Norman Macleod, Kt., C.J.
1. The plaintiff was the grandson of one Vallabh Pema who admittedly at one time held the suit lands and was excused from paying revenue to the Government owing to his rendering service as Patil. Exhibit 46 is the register of the Pateli Tharav with respect to the land in suit. That recites ' the land was continued as pasaita land from the time of the late Government. It was entered as chakariat at the time of the settlement. At present order dated the 21st of January 1868 of the Collector requiring it to be entered as Pateli having been received, it is so entered. Taking that into consideration and entering one time the assessment it has been entered for maintenance of inactive sitting partners.' Then there is the Land Alienation Register for 1880-87 which clearly shows that the land revenue was alienated in favour of Vallabh Pema under the class of alienations to village servants and alienations were continued so long as services were rendered to Government. In 1916, Vallabh Pema was removed from the Patelship owing to his age, but the plaintiff was not selected to officiate as Patel in his place. One Mahadev Bhana, a stranger to the family, was appointed. As a result of that an order was passed by the executive authorities that Vallabh Pema should vacate the suit land and hand over possession to the new Patel. Appeals against that direction were of no avail and hence the plaintiff filed this suit praying for a declaration that the plaintiff had a right to hold and occupy the suit land so long as he paid the full assessment to the Government and that the Government had no right to evict the plaintiff. In the defendant's written statement paragraphs gives the gist of the defence: ' As regards para 5 of the plaint as plaintiff No. 1 was not the hereditary Patel of the village of Orgaum and as he was found too old and incapable to perform his duties, one Mahadev Bhana was appointed in his stead and the lands in dispute which were assigned for Patelki remuneration were ordered to be given over to him. Plaintiff No. 2 had no right to be appointed in plaintiff No. 1's place. The orders of the Revenue Authorities were proper and legal '. Therefore the whole question depends on whether the lands were assigned to the plaintiffs family for the services to be rendered as Patel, or whether these lands being in possession of the plaintiff's family, exemption from payment of land revenue was allowed in return for services rendered. The learned District Judge has dismissed the suit on the ground that the lands had been assigned for the remuneration of the Patel, and that being so, Government could resume them and grant them to the officiating Patel even if he belonged to another family. That is entirely begging the question. The learned Judge has not considered what was assigned as remuneration for the Patelkiship, the land or the land revenne. It seems to me that the documents in the case were entirely in favour of the plaintiff. His family were in possession of the land, certainly before the settlement in 1868, and it is admitted by the Government records that the land was pasista land. The settlement would be a settlement under Act VII of 1863 the object of which was to deal with unsettled claims to exemption from the payment of Government land revenue, and to regulate the succession, wholly or partially, to the exemption from payment of such revenue in certain parts of the Bombay Presidency, and the result of the settlement as shown by the Government Registers was that the claim to hold these lands free of land revenue was allowed so long as the services of the Patelkiship were rendered. The result must be that when the plaintiff's family ceased to hold the Patelkiship and we are not concerned in any way with that-their claim to exemption from paying the land revenue to the suit lands came to an end. But it by no means follows that their right to possession was at an and they cannot be said to be only now in wrongful possession of the land so that an order under Section 202 of the Bombay Land Revenue Code, could be made. Apart from that we have not been referred to any finding of the executive authority that the plaintiff is in wrongful possession. There is merely the order that the plaintiff could not succeed his grandfather as Patel, but another person, a stranger to the family, one Mahadev Bhana was to be appointed. It seems to me that it was not a necessary consequence of that order that the plaintiff thereafter was in wrongful possession of the land. That, in my opinion, was an entirely wrong conclusion. Therefore any order professing to be made under Section 202 would also be wrong.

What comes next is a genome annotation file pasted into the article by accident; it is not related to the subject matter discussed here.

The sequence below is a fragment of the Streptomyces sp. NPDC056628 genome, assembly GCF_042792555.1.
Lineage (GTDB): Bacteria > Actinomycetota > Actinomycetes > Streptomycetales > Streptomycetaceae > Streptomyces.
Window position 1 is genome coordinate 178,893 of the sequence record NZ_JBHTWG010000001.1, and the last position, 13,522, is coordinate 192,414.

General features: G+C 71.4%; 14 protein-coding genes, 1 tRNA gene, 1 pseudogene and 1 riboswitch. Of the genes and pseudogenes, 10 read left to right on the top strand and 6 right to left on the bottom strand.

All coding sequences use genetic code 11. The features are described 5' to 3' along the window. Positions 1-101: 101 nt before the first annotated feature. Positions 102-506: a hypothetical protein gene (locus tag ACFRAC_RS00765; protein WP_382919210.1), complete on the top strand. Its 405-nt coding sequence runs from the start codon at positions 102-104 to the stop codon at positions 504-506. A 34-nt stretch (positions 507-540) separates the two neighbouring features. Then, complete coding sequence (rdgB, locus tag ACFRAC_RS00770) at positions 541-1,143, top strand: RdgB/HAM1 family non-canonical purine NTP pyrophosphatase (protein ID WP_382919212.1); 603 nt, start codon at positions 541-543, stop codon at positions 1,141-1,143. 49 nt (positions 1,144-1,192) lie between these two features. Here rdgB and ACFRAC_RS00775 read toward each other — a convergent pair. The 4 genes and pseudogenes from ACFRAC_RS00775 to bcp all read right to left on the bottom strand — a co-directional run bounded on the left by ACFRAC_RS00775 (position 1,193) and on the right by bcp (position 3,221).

2. I think, therefore, that the decision of the learned District Judge cannot be upheld and that the plaintiff is entitled to the declaration and injunction he sought for, that the notice under Section 202 was wrongly made and that the plaintiff has a right to hold and occupy the land in suit so long as he pays the full annual assessment to the Government and that the Government have no right to evict the plaintiff.
3. The plaintiff must get his costs throughout.
4. I agree.